PRL also activated many MAPK family members in these breast cancer cells. Whereas ERK1/2 and JNK1/2 have been reported to be downstream of the PRLR in several in vitro models, our data indicate that PRL also is able to initiate phosphorylation of ERK5 and p38, suggesting other unexplored distal targets. Whereas various p38 isoforms have been reported to differentially affect AP-1 activity (41), p38α accounted for the modest effect observed with a p38-selective inhibitor in the current study. All of these MAPKs have been shown to modulate AP-1 activity in response to other stimuli (reviewed in Refs. 9 and 22); the ability of DN constructs specific for each family member to partially inhibit PRL-induced activation of AP-1 here suggests that they play specific roles in mediating PRL action and that they are not redundant pathways.
AP-1 enhancer activation requires increased Jun/ Fos expression, DNA binding affinity, and/or transactivational potential of one or more of these proteins. Our studies showed that PRL employed all of these mechanisms to increase the activity of dimers composed of c-Jun, JunB, and/or c-Fos. Phosphorylation of c-Jun at Ser-63 was the earliest detectable modification after exposure to PRL; this modification by JNK1/2 is a well-characterized event that potentiates its transactivation properties by enhancing recruitment of coactivators (reviewed in Ref. 22). Activated c-Jun, in combination with other transcription factors stimulated by a complex network of other MAPKs, increases c-jun transcription (11, 42). Indeed, in our studies, increased c-Jun protein was detectable after 1 h exposure to PRL. U0126 also partially blocked the PRL-induced rise in c-Jun levels; this is consistent with roles for both JNK1/2 as well as the U0126-sensitive ERKs in this event. In addition, PRL elevated levels of JunB, apparent after 1 h. Like the other AP-1 components, amounts of this protein can be regulated at many levels. However, two Serum Response Elements in the promoter can be activated by MAPK-activated Ternary Complex Factor, providing at least one potential mechanism. In contrast, net levels of c-Fos were not altered over the time examined here. Although MAPKs can also activate multiple cis-inducible elements in the c-fos promoter (reviewed in Ref. 22), it is possible that increased protein turnover may have stabilized steady-state levels in our studies (38, 43). However, PRL-induced, U0126-sensitive phosphorylation of c-Fos was clearly evident. This is consistent with the well-characterized phosphorylation of c-Fos at multiple sites in the C-terminal transactivation domain primarily by ERK1/2 and downstream kinases, which enhances its transactivation potential (38, 44). Together, our data support a model whereby PRL directs activation of a complex web of MAPKs to alter AP-1 activity at multiple levels. Interestingly, the effects observed here on AP-1 proteins were transient; the dynamic mechanism(s) sustaining the PRL-induced activity are under investigation.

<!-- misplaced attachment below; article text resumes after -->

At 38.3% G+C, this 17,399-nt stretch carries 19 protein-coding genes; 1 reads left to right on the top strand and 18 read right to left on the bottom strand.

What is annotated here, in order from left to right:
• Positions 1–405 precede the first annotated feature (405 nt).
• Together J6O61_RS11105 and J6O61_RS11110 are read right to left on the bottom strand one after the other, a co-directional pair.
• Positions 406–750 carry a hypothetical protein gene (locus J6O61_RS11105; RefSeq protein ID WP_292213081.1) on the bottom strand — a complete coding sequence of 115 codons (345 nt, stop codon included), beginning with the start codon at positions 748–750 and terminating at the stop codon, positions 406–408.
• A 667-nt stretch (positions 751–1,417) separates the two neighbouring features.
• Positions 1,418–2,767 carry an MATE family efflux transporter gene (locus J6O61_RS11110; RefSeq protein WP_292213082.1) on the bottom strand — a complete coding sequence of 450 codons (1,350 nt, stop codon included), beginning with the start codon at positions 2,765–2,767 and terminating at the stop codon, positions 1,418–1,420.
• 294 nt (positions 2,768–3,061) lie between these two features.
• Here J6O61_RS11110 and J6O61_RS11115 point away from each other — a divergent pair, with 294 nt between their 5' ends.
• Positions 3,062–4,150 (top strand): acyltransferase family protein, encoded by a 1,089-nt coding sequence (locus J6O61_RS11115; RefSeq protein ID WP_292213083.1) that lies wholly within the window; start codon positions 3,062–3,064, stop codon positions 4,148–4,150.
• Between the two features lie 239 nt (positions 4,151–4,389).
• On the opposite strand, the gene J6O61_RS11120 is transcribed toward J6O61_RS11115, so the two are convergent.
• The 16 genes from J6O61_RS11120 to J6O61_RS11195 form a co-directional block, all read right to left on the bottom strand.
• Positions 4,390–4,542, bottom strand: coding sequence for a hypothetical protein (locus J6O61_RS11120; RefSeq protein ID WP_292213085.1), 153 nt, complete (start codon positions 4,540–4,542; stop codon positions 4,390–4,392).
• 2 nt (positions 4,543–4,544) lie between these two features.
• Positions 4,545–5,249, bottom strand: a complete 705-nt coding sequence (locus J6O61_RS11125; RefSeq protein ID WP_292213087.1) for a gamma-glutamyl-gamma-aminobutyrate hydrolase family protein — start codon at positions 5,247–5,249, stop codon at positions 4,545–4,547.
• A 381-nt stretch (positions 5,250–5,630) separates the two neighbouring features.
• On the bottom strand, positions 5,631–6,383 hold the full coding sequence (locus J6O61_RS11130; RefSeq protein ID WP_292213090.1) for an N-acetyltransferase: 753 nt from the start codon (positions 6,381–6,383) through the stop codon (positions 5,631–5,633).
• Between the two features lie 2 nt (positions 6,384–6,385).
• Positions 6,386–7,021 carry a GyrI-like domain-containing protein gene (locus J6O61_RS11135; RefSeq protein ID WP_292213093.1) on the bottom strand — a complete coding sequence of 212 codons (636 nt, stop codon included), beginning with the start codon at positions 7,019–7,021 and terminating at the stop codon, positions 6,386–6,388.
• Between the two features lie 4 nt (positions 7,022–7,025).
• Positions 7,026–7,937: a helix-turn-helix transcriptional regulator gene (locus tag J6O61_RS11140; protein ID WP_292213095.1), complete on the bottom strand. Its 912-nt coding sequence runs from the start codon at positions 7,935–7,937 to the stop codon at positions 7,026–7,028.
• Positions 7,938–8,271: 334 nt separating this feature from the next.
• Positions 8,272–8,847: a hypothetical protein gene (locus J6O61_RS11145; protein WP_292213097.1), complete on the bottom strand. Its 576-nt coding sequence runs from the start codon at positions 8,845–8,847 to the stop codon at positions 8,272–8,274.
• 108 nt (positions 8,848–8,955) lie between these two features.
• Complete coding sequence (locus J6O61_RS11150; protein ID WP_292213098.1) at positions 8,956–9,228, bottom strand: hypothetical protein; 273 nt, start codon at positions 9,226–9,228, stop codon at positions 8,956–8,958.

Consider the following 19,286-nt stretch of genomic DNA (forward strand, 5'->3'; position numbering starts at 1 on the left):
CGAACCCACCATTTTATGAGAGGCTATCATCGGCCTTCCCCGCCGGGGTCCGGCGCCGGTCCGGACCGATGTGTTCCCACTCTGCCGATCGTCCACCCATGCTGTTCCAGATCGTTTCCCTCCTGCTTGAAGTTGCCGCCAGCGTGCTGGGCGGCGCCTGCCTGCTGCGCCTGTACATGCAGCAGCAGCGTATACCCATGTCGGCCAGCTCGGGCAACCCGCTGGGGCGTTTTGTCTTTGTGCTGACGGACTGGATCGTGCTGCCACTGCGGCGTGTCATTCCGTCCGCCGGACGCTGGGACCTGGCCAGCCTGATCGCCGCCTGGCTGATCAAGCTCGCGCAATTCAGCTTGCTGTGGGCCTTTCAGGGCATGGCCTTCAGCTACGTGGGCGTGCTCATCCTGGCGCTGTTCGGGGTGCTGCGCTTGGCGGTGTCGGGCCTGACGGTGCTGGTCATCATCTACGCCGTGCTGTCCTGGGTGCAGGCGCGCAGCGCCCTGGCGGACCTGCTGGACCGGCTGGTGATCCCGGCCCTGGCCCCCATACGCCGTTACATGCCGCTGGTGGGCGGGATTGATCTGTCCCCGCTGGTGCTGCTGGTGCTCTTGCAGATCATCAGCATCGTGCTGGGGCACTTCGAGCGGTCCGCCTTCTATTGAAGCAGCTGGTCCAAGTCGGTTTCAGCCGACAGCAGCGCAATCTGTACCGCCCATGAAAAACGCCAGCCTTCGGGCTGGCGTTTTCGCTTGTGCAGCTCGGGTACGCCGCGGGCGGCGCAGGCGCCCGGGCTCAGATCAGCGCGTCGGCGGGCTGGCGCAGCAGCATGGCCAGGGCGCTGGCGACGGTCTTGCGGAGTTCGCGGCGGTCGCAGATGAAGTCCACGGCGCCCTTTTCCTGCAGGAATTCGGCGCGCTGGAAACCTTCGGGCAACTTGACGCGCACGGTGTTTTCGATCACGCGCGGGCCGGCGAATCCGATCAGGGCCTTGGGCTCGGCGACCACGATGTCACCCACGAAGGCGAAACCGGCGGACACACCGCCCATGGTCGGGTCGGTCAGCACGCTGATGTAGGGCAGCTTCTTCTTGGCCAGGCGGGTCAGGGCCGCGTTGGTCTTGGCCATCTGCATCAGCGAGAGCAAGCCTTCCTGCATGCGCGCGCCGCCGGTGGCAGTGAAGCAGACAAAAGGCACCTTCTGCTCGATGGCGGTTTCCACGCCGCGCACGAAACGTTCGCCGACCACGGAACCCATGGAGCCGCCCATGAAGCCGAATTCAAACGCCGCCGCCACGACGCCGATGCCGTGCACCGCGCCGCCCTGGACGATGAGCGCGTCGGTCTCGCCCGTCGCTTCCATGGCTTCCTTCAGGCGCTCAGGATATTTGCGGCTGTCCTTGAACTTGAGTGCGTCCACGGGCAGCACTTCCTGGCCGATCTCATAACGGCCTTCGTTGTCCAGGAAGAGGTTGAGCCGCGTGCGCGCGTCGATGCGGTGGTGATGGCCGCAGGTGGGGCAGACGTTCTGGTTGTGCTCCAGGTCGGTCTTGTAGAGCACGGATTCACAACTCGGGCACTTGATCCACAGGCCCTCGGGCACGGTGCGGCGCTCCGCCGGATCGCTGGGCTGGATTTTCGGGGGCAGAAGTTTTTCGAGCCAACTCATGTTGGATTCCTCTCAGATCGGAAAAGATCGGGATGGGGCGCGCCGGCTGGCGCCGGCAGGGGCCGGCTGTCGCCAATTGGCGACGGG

These studies document the ability of PRL to augment signaling through AP-1 components but do not address the likely plethora of target genes. The clear evidence that DNA binding of AP-1 proteins is dependent on flanking sequences and promoter context (reviewed in Refs. 3 and 45–47) suggest that the interactions detected with our reporter construct and EMSAs may be a subset of the total activity. Analysis of gene expression in diverse cell types in response to overexpression of individual components and tethered AP-1 dimers has confirmed the multiplicity of factors determining these targets and is beginning to reveal the diverse AP-1 repertoire (12, 21, 29, 48, 49). Cell context, dictating levels of potential dimerization partners and activity of cooperating pathways, is paramount in determining the response. JunB, for example, is generally considered antiproliferative; however, it increases cyclin A transcription permitting entry into S phase (50), up-regulates angiogenic factors during progression of fibrosarcomas (51), transforms Rat1a fibroblasts (48), and can replace c-Jun during development (reviewed in Refs. 8 and 9). In addition to the direct DNA binding examined here, PRL-activated AP-1 components may also modify gene expression via interaction with a multitude of other transcription factors, such as nuclear factor-κ B, NFAT, Smad, Ets, Stats, and various nuclear receptors (reviewed in Refs. 13 and 21). This well-documented underlying complexity suggests that targets of PRL-activated AP-1 may differ in breast tumors of various etiologies or as tumorigenesis progresses.
Our studies demonstrated the ability of PRL to direct a complex signaling network resulting in activation of AP-1 components in breast cancer cells, which may modify numerous aspects of tumor cell behavior. Many other growth factors and hormones that play central roles in the normal mammary gland or carcinogenesis can also activate AP-1, providing opportunities for cross-talk. Investigation of PRL interactions with these factors in different cell contexts and responsive AP-1 target genes will increase our understanding of the role of PRL in mammary neoplasia and aid in the development of new therapeutic approaches for breast cancer.